SPIEGEL ONLINE: But isn't it the elites who are taking their money out of the country?
Keitel: Yes, and that has to change. No investors are going to go into a country if the local capital is heading the opposite direction.
SPIEGEL ONLINE: How great is the danger that the German economy will contract further during the course of the euro crisis?
Keitel: The economy alone doesn't worry me. My concern is that we in Germany will lose our ambition, become content just being the engine keeping Europe on track and become enamored with the status quo. We've always made our living by being one step ahead of the others. We have to think right now about how German industry is going to remain competitive on an international stage in the next two decades. We can't just rest on our laurels and be happy with our recent successes. If that's the case, we'll quickly find ourselves overtaken.
SPIEGEL ONLINE: What are you calling on the German government to do?
Keitel: If you just fly around from one international summit to the next, there's little time left for reform efforts at home. That's not a criticism. Still, politicians have to create framework conditions that allow the business community to be competitive -- with energy prices, for example (Editor's note: Many German in German industry are concerned that Merkel's plans to eliminate nuclear power in Germany and shift to renewable sources will lead to staggering increases in energy prices that will make companies here less competitive). The government needs to make broad strokes, not fiddle about the edges. Of course it is clear that there will be national elections in Germany next year, but there's lots of work left to be done -- especially regarding energy policy, tax reforms and budget consolidation. We're experiencing a year of high tax revenues. It would have been smarter if the coalition government in Berlin had sent a clear signal about reducing its new borrowing (Editor's note: Instead, it recently announced it would borrow more money for the 2013 budget.). It's a shame that it fumbled this great opportunity.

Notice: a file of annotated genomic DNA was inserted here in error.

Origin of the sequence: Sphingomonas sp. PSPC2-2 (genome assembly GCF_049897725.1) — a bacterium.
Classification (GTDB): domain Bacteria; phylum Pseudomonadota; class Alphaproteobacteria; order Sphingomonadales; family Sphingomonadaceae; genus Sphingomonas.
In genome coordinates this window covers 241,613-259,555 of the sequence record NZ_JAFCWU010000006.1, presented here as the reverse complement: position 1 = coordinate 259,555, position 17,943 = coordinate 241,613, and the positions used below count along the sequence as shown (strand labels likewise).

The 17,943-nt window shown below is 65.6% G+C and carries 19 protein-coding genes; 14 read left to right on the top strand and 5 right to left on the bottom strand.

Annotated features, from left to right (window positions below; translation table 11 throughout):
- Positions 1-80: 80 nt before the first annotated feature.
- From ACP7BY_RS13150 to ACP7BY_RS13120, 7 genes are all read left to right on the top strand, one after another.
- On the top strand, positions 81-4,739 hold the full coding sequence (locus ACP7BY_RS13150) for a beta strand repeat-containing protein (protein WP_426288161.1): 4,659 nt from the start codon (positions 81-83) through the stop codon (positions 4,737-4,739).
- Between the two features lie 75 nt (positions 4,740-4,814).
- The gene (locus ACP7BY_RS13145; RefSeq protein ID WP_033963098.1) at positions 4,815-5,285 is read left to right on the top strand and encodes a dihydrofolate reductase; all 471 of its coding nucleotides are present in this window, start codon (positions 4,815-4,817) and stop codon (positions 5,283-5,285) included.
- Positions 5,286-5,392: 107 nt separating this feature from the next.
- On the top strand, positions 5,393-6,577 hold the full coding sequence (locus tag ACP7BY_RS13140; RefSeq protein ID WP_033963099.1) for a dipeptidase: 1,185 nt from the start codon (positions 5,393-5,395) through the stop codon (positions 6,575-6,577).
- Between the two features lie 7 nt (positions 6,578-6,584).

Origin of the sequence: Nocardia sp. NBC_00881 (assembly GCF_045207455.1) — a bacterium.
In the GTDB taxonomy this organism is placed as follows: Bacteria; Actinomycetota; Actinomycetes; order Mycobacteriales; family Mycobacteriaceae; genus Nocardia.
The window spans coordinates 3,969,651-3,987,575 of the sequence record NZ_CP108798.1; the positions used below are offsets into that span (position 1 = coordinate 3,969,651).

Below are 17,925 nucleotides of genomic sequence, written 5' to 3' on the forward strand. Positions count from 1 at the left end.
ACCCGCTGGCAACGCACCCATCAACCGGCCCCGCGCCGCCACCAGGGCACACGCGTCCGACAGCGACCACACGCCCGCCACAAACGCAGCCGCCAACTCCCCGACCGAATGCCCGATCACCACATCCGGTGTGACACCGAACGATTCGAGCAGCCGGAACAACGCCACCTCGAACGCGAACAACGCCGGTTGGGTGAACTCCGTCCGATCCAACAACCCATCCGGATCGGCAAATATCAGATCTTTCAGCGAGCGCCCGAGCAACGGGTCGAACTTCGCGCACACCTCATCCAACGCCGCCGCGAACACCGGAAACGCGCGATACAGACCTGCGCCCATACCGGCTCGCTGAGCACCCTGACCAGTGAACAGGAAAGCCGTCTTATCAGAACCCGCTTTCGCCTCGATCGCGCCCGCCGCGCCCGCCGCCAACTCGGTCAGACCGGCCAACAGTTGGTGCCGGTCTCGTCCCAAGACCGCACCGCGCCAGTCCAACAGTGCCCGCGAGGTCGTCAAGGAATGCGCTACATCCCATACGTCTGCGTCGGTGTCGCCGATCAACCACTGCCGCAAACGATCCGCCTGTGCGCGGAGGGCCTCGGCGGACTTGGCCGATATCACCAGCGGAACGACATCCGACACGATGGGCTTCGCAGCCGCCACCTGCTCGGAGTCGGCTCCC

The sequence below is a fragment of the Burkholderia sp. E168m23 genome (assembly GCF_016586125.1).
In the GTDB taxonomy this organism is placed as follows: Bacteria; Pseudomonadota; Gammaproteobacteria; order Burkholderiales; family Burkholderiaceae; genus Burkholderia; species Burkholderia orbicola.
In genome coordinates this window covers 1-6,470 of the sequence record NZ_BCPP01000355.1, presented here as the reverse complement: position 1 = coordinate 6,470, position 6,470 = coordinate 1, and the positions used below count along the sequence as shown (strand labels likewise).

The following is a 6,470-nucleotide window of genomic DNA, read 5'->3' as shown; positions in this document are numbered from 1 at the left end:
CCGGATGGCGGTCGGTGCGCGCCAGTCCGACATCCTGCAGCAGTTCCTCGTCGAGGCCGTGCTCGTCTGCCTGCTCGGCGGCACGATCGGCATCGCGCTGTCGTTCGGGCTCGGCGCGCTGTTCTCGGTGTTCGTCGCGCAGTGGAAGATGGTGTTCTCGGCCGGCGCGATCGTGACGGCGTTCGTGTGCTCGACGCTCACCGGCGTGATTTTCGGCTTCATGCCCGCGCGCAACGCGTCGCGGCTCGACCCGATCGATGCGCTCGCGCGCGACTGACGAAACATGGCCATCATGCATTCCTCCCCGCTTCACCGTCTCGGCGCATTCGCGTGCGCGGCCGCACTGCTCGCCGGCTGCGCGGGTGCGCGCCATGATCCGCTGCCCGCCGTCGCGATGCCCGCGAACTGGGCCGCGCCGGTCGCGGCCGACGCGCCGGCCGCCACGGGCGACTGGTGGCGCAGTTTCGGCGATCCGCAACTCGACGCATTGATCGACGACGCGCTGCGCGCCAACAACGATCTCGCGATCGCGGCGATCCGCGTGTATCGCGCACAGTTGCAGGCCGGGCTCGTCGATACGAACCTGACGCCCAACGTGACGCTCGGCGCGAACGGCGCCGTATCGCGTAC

SPIEGEL ONLINE: Finance Minister Wolfgang Schäuble has set the goal of the German government balancing its budget entirely by 2016.
Keitel: I can only report from my own business experience: No plan works out exactly as it is conceived. If this year is going great, then next will be even better -- as a businessman I learned never to think like that.